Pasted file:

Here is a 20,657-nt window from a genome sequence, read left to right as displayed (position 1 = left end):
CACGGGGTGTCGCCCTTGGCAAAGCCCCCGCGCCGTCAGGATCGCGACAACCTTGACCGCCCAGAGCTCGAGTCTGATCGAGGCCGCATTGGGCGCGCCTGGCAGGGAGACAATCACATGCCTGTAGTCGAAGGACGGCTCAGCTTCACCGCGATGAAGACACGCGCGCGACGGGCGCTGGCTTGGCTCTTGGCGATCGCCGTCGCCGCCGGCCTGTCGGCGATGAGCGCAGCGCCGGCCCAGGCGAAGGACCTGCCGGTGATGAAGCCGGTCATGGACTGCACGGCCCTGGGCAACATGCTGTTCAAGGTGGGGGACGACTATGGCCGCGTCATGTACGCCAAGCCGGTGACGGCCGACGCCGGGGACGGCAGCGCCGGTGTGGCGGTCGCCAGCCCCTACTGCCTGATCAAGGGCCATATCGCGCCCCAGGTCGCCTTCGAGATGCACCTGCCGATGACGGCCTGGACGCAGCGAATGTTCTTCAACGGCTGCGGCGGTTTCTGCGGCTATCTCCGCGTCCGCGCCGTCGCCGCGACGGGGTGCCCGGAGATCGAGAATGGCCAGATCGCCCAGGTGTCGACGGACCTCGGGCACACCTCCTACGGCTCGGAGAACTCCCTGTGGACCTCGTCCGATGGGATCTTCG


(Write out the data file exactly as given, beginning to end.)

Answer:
Here is a 20,657-nt window from a genome sequence, read left to right as displayed (position 1 = left end):
CACGGGGTGTCGCCCTTGGCAAAGCCCCCGCGCCGTCAGGATCGCGACAACCTTGACCGCCCAGAGCTCGAGTCTGATCGAGGCCGCATTGGGCGCGCCTGGCAGGGAGACAATCACATGCCTGTAGTCGAAGGACGGCTCAGCTTCACCGCGATGAAGACACGCGCGCGACGGGCGCTGGCTTGGCTCTTGGCGATCGCCGTCGCCGCCGGCCTGTCGGCGATGAGCGCAGCGCCGGCCCAGGCGAAGGACCTGCCGGTGATGAAGCCGGTCATGGACTGCACGGCCCTGGGCAACATGCTGTTCAAGGTGGGGGACGACTATGGCCGCGTCATGTACGCCAAGCCGGTGACGGCCGACGCCGGGGACGGCAGCGCCGGTGTGGCGGTCGCCAGCCCCTACTGCCTGATCAAGGGCCATATCGCGCCCCAGGTCGCCTTCGAGATGCACCTGCCGATGACGGCCTGGACGCAGCGAATGTTCTTCAACGGCTGCGGCGGTTTCTGCGGCTATCTCCGCGTCCGCGCCGTCGCCGCGACGGGGTGCCCGGAGATCGAGAATGGCCAGATCGCCCAGGTGTCGACGGACCTCGGGCACACCTCCTACGGCTCGGAGAACTCCCTGTGGACCTCGTCCGATGGGATCTTCG